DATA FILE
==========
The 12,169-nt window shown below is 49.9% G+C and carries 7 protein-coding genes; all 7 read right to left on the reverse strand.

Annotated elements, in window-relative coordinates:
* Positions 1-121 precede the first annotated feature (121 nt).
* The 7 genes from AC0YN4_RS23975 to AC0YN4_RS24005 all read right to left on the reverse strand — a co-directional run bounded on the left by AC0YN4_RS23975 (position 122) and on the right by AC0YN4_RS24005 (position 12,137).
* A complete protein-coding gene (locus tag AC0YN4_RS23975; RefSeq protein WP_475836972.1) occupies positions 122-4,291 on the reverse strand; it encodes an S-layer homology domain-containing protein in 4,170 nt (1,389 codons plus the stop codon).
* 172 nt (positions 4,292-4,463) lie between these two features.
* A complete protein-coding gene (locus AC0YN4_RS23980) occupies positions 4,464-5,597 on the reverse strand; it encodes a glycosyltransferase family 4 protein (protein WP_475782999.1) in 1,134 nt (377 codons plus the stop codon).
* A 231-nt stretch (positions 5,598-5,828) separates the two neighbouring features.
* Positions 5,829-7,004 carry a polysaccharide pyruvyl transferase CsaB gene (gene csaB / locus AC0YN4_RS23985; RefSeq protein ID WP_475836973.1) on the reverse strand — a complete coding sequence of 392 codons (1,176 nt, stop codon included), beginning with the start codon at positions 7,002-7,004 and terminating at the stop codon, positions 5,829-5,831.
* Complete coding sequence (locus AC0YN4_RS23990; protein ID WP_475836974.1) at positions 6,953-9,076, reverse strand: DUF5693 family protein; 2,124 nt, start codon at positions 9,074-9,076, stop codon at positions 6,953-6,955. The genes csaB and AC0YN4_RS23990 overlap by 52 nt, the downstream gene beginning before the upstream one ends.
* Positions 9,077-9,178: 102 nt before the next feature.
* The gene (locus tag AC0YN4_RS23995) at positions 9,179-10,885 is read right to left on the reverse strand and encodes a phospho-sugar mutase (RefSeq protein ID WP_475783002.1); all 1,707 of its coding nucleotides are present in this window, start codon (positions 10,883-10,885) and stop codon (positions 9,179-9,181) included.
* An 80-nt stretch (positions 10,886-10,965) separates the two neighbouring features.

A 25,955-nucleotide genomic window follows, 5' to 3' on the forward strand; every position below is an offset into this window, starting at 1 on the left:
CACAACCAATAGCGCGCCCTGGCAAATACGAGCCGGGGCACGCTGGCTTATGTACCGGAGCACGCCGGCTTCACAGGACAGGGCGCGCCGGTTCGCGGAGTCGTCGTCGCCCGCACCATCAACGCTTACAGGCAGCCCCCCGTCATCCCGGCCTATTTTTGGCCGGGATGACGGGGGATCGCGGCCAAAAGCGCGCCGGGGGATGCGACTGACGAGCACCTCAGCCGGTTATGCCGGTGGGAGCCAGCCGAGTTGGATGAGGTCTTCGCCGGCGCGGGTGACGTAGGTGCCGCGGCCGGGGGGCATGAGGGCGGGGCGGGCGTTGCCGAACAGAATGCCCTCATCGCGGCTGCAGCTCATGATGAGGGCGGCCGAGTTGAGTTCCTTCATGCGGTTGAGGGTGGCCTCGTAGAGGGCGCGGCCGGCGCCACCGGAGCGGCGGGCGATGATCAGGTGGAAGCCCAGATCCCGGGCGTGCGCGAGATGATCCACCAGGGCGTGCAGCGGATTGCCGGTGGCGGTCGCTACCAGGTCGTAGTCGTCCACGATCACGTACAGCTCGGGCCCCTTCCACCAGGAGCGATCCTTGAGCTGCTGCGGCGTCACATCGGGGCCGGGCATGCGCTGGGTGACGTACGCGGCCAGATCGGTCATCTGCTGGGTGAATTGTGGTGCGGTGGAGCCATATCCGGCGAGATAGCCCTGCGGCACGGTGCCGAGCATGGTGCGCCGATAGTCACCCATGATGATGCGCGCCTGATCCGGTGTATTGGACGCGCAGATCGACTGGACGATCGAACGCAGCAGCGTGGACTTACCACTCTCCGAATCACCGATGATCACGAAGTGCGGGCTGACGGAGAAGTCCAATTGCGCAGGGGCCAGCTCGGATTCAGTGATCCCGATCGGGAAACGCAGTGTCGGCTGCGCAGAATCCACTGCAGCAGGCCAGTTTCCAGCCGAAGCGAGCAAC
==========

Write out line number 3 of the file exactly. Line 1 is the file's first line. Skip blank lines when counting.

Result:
* Positions 1-121 precede the first annotated feature (121 nt).